Professor Ana Wünsch Blanco has presented her PhD, at the Public University of Navarre, on the application of molecular technologies in the identification and enhancement of the cherry fruit tree.
The application of molecular technologies in the identification and enhancement of the cherry tree is not something new. In fact, the varietal identification of fruit species has been accompanied, in the past few years, by the appearance of DNA markers. This has enabled an investigation of the genome of each variety, independently of the state of development and the phenological state of the tree.
Other research has used these techniques for the identification of peach trees. The significance of the study in the cherry tree arises from the fact that this is one of the economically important stone-fruit species and, moreover, Spain is one of the most important world producers of this fruit. However, this importance is not reflected in the exhaustive studies on the identification of genotypes of the different varieties of the species.
First time-lapse footage of cell activity during limb regeneration
25.10.2016 | eLife
Phenotype at the push of a button
25.10.2016 | Institut für Pflanzenbiochemie
Ultrafast lasers have introduced new possibilities in engraving ultrafine structures, and scientists are now also investigating how to use them to etch microstructures into thin glass. There are possible applications in analytics (lab on a chip) and especially in electronics and the consumer sector, where great interest has been shown.
This new method was born of a surprising phenomenon: irradiating glass in a particular way with an ultrafast laser has the effect of making the glass up to a...
Terahertz excitation of selected crystal vibrations leads to an effective magnetic field that drives coherent spin motion
Controlling functional properties by light is one of the grand goals in modern condensed matter physics and materials science. A new study now demonstrates how...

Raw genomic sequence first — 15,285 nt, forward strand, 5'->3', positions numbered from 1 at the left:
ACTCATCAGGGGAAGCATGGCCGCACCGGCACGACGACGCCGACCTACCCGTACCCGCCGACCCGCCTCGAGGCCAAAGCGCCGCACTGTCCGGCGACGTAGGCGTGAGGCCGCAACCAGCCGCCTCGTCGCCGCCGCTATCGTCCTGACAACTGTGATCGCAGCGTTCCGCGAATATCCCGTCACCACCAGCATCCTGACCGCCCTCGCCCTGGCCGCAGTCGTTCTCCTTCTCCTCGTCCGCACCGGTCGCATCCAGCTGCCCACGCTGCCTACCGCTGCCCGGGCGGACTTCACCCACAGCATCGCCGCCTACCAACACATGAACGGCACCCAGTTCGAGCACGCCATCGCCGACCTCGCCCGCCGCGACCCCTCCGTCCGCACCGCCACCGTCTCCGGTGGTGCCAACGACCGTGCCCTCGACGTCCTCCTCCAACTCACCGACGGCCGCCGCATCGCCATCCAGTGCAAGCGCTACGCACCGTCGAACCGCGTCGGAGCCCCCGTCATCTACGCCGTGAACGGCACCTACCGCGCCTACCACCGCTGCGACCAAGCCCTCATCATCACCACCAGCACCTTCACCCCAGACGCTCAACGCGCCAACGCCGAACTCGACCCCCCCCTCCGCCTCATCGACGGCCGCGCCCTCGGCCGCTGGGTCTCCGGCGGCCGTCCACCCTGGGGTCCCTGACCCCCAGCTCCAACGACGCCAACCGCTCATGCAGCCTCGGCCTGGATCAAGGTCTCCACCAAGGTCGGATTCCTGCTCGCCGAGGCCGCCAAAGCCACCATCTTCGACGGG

Researchers from the Institute for Quantum Computing (IQC) at the University of Waterloo led the development of a new extensible wiring technique capable of controlling superconducting quantum bits, representing a significant step towards to the realization of a scalable quantum computer.
"The quantum socket is a wiring method that uses three-dimensional wires based on spring-loaded pins to address individual qubits," said Jeremy Béjanin, a PhD...
In a paper in Scientific Reports, a research team at Worcester Polytechnic Institute describes a novel light-activated phenomenon that could become the basis for applications as diverse as microscopic robotic grippers and more efficient solar cells.
A research team at Worcester Polytechnic Institute (WPI) has developed a revolutionary, light-activated semiconductor nanocomposite material that can be used...
By forcefully embedding two silicon atoms in a diamond matrix, Sandia researchers have demonstrated for the first time on a single chip all the components needed to create a quantum bridge to link quantum computers together.
"People have already built small quantum computers," says Sandia researcher Ryan Camacho. "Maybe the first useful one won't be a single giant quantum computer...
14.10.2016 | Event News
14.10.2016 | Event News
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26.10.2016 | Awards Funding
26.10.2016 | Power and Electrical Engineering
26.10.2016 | Health and Medicine